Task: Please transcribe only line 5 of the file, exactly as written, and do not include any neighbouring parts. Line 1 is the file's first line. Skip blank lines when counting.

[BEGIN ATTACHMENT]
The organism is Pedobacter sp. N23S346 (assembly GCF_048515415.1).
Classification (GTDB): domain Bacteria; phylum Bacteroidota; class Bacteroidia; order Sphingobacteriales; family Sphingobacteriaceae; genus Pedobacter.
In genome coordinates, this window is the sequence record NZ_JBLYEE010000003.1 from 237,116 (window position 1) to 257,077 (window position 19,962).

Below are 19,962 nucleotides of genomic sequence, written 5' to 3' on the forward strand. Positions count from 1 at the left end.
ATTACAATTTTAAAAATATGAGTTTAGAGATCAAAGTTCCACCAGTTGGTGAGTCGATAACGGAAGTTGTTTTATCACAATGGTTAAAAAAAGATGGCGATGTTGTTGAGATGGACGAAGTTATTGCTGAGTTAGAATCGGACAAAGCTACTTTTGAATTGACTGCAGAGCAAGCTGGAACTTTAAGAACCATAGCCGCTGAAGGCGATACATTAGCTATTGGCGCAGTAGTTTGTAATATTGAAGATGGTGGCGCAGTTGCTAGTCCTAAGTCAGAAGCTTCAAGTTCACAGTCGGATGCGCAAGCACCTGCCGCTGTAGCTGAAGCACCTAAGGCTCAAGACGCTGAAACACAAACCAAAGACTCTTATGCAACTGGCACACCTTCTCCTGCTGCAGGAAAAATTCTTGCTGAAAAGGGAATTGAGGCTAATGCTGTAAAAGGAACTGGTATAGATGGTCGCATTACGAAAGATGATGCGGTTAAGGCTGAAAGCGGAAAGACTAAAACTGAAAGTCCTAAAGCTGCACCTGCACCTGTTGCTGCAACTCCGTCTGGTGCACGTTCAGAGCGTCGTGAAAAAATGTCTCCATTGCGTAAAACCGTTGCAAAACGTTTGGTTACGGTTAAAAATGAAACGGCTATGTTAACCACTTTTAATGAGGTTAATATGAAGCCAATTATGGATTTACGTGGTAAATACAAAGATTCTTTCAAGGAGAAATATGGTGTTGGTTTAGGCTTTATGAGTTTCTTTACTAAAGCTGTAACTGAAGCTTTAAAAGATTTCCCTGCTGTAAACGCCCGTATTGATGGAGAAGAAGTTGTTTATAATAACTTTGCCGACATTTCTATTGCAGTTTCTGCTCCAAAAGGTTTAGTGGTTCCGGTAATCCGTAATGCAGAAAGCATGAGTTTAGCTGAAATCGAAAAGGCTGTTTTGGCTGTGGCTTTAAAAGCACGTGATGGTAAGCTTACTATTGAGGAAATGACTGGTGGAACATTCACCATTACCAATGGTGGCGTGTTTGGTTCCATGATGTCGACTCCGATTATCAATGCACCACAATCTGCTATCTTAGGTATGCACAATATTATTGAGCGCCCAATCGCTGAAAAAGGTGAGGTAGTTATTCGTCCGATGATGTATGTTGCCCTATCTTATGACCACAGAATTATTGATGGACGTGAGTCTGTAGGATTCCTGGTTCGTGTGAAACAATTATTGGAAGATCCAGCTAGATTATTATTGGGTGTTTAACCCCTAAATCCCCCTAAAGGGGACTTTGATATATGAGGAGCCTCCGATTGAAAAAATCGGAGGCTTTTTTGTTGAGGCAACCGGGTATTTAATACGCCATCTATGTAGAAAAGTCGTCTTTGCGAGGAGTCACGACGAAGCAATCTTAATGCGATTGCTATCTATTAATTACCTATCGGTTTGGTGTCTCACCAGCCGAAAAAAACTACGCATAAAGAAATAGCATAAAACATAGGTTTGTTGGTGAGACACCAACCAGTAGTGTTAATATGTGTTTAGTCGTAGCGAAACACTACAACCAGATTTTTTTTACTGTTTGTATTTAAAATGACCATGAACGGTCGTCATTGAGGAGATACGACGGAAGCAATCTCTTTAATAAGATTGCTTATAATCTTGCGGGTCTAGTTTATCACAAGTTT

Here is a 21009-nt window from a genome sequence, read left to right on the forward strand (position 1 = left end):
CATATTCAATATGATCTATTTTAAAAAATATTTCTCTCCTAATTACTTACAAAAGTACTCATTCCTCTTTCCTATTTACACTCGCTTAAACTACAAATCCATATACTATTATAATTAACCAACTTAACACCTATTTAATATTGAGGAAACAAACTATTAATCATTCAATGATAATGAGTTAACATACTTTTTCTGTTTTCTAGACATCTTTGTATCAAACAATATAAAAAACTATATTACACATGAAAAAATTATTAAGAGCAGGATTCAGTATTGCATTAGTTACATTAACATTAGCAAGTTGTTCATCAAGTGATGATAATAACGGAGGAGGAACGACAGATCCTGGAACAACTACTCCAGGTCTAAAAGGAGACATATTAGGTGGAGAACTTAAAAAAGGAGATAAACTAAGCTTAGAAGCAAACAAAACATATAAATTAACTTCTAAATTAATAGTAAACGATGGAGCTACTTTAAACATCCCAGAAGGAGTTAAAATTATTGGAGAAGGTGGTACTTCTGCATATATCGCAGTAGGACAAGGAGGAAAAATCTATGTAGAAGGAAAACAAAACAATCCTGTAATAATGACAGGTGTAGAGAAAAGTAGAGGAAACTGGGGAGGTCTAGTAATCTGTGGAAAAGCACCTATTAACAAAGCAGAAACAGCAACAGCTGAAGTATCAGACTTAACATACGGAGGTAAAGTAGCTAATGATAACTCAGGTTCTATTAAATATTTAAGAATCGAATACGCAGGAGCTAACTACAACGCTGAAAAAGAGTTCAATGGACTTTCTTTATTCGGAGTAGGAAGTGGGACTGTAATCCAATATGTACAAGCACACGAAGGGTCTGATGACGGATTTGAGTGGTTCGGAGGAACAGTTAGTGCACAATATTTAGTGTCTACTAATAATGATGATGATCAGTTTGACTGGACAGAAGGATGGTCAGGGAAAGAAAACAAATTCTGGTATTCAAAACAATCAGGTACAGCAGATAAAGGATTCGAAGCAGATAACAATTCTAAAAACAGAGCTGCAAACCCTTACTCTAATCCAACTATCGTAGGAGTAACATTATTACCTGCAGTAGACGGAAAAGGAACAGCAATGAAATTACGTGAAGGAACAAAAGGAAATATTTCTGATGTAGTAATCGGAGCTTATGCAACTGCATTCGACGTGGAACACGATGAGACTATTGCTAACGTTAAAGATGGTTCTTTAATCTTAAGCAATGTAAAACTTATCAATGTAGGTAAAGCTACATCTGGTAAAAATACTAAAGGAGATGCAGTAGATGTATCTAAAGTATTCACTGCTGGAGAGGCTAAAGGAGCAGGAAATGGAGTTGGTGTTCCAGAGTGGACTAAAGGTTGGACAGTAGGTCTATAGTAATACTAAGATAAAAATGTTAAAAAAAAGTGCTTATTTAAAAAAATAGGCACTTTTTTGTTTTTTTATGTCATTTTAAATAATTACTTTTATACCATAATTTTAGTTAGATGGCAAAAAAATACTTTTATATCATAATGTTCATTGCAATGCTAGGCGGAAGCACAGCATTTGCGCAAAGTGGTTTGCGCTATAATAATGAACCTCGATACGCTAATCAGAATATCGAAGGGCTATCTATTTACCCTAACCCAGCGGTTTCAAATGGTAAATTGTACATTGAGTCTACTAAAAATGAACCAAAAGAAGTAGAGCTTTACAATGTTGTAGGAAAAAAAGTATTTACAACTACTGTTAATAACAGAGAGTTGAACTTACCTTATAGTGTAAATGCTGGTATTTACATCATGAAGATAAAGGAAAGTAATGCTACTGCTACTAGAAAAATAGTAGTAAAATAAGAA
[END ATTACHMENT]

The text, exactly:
ATTACAATTTTAAAAATATGAGTTTAGAGATCAAAGTTCCACCAGTTGGTGAGTCGATAACGGAAGTTGTTTTATCACAATGGTTAAAAAAAGATGGCGATGTTGTTGAGATGGACGAAGTTATTGCTGAGTTAGAATCGGACAAAGCTACTTTTGAATTGACTGCAGAGCAAGCTGGAACTTTAAGAACCATAGCCGCTGAAGGCGATACATTAGCTATTGGCGCAGTAGTTTGTAATATTGAAGATGGTGGCGCAGTTGCTAGTCCTAAGTCAGAAGCTTCAAGTTCACAGTCGGATGCGCAAGCACCTGCCGCTGTAGCTGAAGCACCTAAGGCTCAAGACGCTGAAACACAAACCAAAGACTCTTATGCAACTGGCACACCTTCTCCTGCTGCAGGAAAAATTCTTGCTGAAAAGGGAATTGAGGCTAATGCTGTAAAAGGAACTGGTATAGATGGTCGCATTACGAAAGATGATGCGGTTAAGGCTGAAAGCGGAAAGACTAAAACTGAAAGTCCTAAAGCTGCACCTGCACCTGTTGCTGCAACTCCGTCTGGTGCACGTTCAGAGCGTCGTGAAAAAATGTCTCCATTGCGTAAAACCGTTGCAAAACGTTTGGTTACGGTTAAAAATGAAACGGCTATGTTAACCACTTTTAATGAGGTTAATATGAAGCCAATTATGGATTTACGTGGTAAATACAAAGATTCTTTCAAGGAGAAATATGGTGTTGGTTTAGGCTTTATGAGTTTCTTTACTAAAGCTGTAACTGAAGCTTTAAAAGATTTCCCTGCTGTAAACGCCCGTATTGATGGAGAAGAAGTTGTTTATAATAACTTTGCCGACATTTCTATTGCAGTTTCTGCTCCAAAAGGTTTAGTGGTTCCGGTAATCCGTAATGCAGAAAGCATGAGTTTAGCTGAAATCGAAAAGGCTGTTTTGGCTGTGGCTTTAAAAGCACGTGATGGTAAGCTTACTATTGAGGAAATGACTGGTGGAACATTCACCATTACCAATGGTGGCGTGTTTGGTTCCATGATGTCGACTCCGATTATCAATGCACCACAATCTGCTATCTTAGGTATGCACAATATTATTGAGCGCCCAATCGCTGAAAAAGGTGAGGTAGTTATTCGTCCGATGATGTATGTTGCCCTATCTTATGACCACAGAATTATTGATGGACGTGAGTCTGTAGGATTCCTGGTTCGTGTGAAACAATTATTGGAAGATCCAGCTAGATTATTATTGGGTGTTTAACCCCTAAATCCCCCTAAAGGGGACTTTGATATATGAGGAGCCTCCGATTGAAAAAATCGGAGGCTTTTTTGTTGAGGCAACCGGGTATTTAATACGCCATCTATGTAGAAAAGTCGTCTTTGCGAGGAGTCACGACGAAGCAATCTTAATGCGATTGCTATCTATTAATTACCTATCGGTTTGGTGTCTCACCAGCCGAAAAAAACTACGCATAAAGAAATAGCATAAAACATAGGTTTGTTGGTGAGACACCAACCAGTAGTGTTAATATGTGTTTAGTCGTAGCGAAACACTACAACCAGATTTTTTTTACTGTTTGTATTTAAAATGACCATGAACGGTCGTCATTGAGGAGATACGACGGAAGCAATCTCTTTAATAAGATTGCTTATAATCTTGCGGGTCTAGTTTATCACAAGTTT